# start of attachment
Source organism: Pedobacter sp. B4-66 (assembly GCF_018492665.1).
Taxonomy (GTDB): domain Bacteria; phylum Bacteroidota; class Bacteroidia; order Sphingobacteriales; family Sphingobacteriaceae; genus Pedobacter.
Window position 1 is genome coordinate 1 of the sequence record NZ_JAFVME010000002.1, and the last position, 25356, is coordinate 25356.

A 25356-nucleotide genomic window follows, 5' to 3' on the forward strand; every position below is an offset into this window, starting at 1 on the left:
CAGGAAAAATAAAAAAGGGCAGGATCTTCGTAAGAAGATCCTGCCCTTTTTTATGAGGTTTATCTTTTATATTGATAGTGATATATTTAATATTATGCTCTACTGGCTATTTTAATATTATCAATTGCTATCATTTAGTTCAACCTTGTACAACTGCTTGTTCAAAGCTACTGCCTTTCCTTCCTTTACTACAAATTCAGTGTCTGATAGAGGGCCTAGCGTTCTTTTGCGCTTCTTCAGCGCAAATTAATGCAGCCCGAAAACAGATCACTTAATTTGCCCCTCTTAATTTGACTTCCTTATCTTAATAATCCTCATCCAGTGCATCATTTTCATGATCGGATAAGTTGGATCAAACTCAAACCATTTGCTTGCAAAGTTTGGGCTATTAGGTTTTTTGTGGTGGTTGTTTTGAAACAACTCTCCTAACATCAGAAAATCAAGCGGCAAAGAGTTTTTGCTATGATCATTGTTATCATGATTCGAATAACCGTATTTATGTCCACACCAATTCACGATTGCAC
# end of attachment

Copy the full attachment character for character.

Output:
Source organism: Pedobacter sp. B4-66 (assembly GCF_018492665.1).
Taxonomy (GTDB): domain Bacteria; phylum Bacteroidota; class Bacteroidia; order Sphingobacteriales; family Sphingobacteriaceae; genus Pedobacter.
Window position 1 is genome coordinate 1 of the sequence record NZ_JAFVME010000002.1, and the last position, 25356, is coordinate 25356.

A 25356-nucleotide genomic window follows, 5' to 3' on the forward strand; every position below is an offset into this window, starting at 1 on the left:
CAGGAAAAATAAAAAAGGGCAGGATCTTCGTAAGAAGATCCTGCCCTTTTTTATGAGGTTTATCTTTTATATTGATAGTGATATATTTAATATTATGCTCTACTGGCTATTTTAATATTATCAATTGCTATCATTTAGTTCAACCTTGTACAACTGCTTGTTCAAAGCTACTGCCTTTCCTTCCTTTACTACAAATTCAGTGTCTGATAGAGGGCCTAGCGTTCTTTTGCGCTTCTTCAGCGCAAATTAATGCAGCCCGAAAACAGATCACTTAATTTGCCCCTCTTAATTTGACTTCCTTATCTTAATAATCCTCATCCAGTGCATCATTTTCATGATCGGATAAGTTGGATCAAACTCAAACCATTTGCTTGCAAAGTTTGGGCTATTAGGTTTTTTGTGGTGGTTGTTTTGAAACAACTCTCCTAACATCAGAAAATCAAGCGGCAAAGAGTTTTTGCTATGATCATTGTTATCATGATTCGAATAACCGTATTTATGTCCACACCAATTCACGATTGCAC